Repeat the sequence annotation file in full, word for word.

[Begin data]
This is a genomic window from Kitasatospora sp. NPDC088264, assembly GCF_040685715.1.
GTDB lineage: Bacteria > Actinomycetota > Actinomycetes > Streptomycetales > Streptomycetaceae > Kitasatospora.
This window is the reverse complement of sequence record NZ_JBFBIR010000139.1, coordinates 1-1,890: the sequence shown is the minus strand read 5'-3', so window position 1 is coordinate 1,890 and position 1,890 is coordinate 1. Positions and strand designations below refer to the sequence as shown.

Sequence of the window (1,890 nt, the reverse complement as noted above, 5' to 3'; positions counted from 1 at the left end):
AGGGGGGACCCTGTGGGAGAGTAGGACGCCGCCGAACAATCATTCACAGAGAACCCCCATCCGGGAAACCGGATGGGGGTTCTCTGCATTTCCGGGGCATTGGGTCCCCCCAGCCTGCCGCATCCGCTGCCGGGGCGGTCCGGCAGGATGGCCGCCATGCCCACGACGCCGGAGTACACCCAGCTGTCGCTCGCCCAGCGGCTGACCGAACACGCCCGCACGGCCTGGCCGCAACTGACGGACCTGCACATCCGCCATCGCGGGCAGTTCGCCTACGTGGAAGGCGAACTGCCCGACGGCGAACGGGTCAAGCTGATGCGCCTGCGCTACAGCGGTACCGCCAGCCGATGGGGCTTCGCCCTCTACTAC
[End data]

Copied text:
This is a genomic window from Kitasatospora sp. NPDC088264, assembly GCF_040685715.1.
GTDB lineage: Bacteria > Actinomycetota > Actinomycetes > Streptomycetales > Streptomycetaceae > Kitasatospora.
This window is the reverse complement of sequence record NZ_JBFBIR010000139.1, coordinates 1-1,890: the sequence shown is the minus strand read 5'-3', so window position 1 is coordinate 1,890 and position 1,890 is coordinate 1. Positions and strand designations below refer to the sequence as shown.

Sequence of the window (1,890 nt, the reverse complement as noted above, 5' to 3'; positions counted from 1 at the left end):
AGGGGGGACCCTGTGGGAGAGTAGGACGCCGCCGAACAATCATTCACAGAGAACCCCCATCCGGGAAACCGGATGGGGGTTCTCTGCATTTCCGGGGCATTGGGTCCCCCCAGCCTGCCGCATCCGCTGCCGGGGCGGTCCGGCAGGATGGCCGCCATGCCCACGACGCCGGAGTACACCCAGCTGTCGCTCGCCCAGCGGCTGACCGAACACGCCCGCACGGCCTGGCCGCAACTGACGGACCTGCACATCCGCCATCGCGGGCAGTTCGCCTACGTGGAAGGCGAACTGCCCGACGGCGAACGGGTCAAGCTGATGCGCCTGCGCTACAGCGGTACCGCCAGCCGATGGGGCTTCGCCCTCTACTAC